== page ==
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Scale 1075: "Gotian"

Scale 1075: Gotian, Ian Ring Music Theory

Bracelet Diagram

The bracelet shows tones that are in this scale, starting from the top (12 o'clock), going clockwise in ascending semitones. The "i" icon marks imperfect tones that do not have a tone a fifth above. Dotted lines indicate axes of symmetry.

Tonnetz Diagram

Tonnetz diagrams are popular in Neo-Riemannian theory. Notes are arranged in a lattice where perfect 5th intervals are from left to right, major third are northeast, and major 6th intervals are northwest. Other directions are inverse of their opposite. This diagram helps to visualize common triads (they're triangles) and circle-of-fifth relationships (horizontal lines).

Common Names

Dozenal
Gotian

Analysis

Cardinality

Cardinality is the count of how many pitches are in the scale.

5 (pentatonic)

Pitch Class Set

The tones in this scale, expressed as numbers from 0 to 11

{0,1,4,5,10}

Forte Number

A code assigned by theorist Allen Forte, for this pitch class set and all of its transpositional (rotation) and inversional (reflection) transformations.

5-Z18

Rotational Symmetry

Some scales have rotational symmetry, sometimes known as "limited transposition". If there are any rotational symmetries, these are the intervals of periodicity.

none

Reflection Axes

If a scale has an axis of reflective symmetry, then it can transform into itself by inversion. It also implies that the scale has Ridge Tones. Notably an axis of reflection can occur directly on a tone or half way between two tones.

none

Palindromicity

A palindromic scale has the same pattern of intervals both ascending and descending.

no

Chirality

A chiral scale can not be transformed into its inverse by rotation. If a scale is chiral, then it has an enantiomorph.

yes
enantiomorph: 2437

Hemitonia

A hemitone is two tones separated by a semitone interval. Hemitonia describes how many such hemitones exist.

2 (dihemitonic)

Cohemitonia

A cohemitone is an instance of two adjacent hemitones. Cohemitonia describes how many such cohemitones exist.

0 (ancohemitonic)

Imperfections

An imperfection is a tone which does not have a perfect fifth above it in the scale. This value is the quantity of imperfections in this scale.

3

Modes

Modes are the rotational transformations of this scale. This number does not include the scale itself, so the number is usually one less than its cardinality; unless there are rotational symmetries then there are even fewer modes.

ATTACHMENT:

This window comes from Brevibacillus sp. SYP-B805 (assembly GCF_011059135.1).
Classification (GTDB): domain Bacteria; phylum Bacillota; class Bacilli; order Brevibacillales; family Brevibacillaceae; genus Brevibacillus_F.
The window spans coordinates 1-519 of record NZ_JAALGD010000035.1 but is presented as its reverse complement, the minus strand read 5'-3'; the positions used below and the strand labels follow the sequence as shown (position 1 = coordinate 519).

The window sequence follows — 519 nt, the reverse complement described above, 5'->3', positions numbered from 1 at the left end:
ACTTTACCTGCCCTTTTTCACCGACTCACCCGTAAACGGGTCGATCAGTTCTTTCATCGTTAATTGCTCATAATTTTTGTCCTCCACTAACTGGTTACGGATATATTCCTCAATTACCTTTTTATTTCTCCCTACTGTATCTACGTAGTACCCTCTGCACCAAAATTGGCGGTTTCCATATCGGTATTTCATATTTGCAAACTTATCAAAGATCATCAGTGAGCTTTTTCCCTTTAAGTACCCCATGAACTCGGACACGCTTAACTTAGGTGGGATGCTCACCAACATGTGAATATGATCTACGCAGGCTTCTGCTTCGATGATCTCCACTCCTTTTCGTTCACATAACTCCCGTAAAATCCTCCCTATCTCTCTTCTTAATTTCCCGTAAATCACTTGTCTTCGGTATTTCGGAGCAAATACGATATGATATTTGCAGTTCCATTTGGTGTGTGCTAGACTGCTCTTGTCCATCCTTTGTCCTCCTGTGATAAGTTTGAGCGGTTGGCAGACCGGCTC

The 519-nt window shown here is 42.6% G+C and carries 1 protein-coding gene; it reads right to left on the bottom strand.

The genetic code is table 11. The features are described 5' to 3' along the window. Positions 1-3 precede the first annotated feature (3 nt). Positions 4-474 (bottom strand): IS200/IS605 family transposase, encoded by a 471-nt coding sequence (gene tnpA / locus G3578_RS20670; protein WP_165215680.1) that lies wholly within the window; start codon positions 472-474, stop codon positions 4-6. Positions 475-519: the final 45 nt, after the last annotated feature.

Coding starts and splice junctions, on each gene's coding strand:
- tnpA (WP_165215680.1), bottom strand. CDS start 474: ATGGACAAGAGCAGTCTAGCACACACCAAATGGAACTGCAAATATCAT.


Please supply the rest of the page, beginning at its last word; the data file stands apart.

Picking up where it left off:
4

Prime Form

Describes if this scale is in prime form, using the Rahn/Ring formula.

no
prime: 179

Generator

Indicates if the scale can be constructed using a generator, and an origin.

none

Deep Scale

A deep scale is one where the interval vector has 6 different digits.

no

Interval Structure

Defines the scale as the sequence of intervals between one tone and the next.

[1, 3, 1, 5, 2]

Interval Vector

Describes the intervallic content of the scale, read from left to right as the number of occurences of each interval size from semitone, up to six semitones.

<2, 1, 2, 2, 2, 1>

Interval Spectrum

The same as the Interval Vector, but expressed in a syntax used by Howard Hanson.

p2m2n2sd2t

Distribution Spectra

Describes the specific interval sizes that exist for each generic interval size. Each generic <g> has a spectrum {n,...}. The Spectrum Width is the difference between the highest and lowest values in each spectrum.

<1> = {1,2,3,5}
<2> = {3,4,6,7}
<3> = {5,6,8,9}
<4> = {7,9,10,11}

Spectra Variation

Determined by the Distribution Spectra; this is the sum of all spectrum widths divided by the scale cardinality.

3.2

Maximally Even

A scale is maximally even if the tones are optimally spaced apart from each other.

no

Maximal Area Set

A scale is a maximal area set if a polygon described by vertices dodecimetrically placed around a circle produces the maximal interior area for scales of the same cardinality. All maximally even sets have maximal area, but not all maximal area sets are maximally even.

no

Interior Area

Area of the polygon described by vertices placed for each tone of the scale dodecimetrically around a unit circle, ie a circle with radius of 1.

1.683

Polygon Perimeter

Perimeter of the polygon described by vertices placed for each tone of the scale dodecimetrically around a unit circle.

5.381

Myhill Property

A scale has Myhill Property if the Interval Spectra has exactly two specific intervals for every generic interval.

no

Balanced

A scale is balanced if the distribution of its tones would satisfy the "centrifuge problem", ie are placed such that it would balance on its centre point.

no

Ridge Tones

Ridge Tones are those that appear in all transpositions of a scale upon the members of that scale. Ridge Tones correspond directly with axes of reflective symmetry.

none

Propriety

Also known as Rothenberg Propriety, named after its inventor. Propriety describes whether every specific interval is uniquely mapped to a generic interval. A scale is either "Proper", "Strictly Proper", or "Improper".

Improper

Heteromorphic Profile

Defined by Norman Carey (2002), the heteromorphic profile is an ordered triple of (c, a, d) where c is the number of contradictions, a is the number of ambiguities, and d is the number of differences. When c is zero, the scale is Proper. When a is also zero, the scale is Strictly Proper.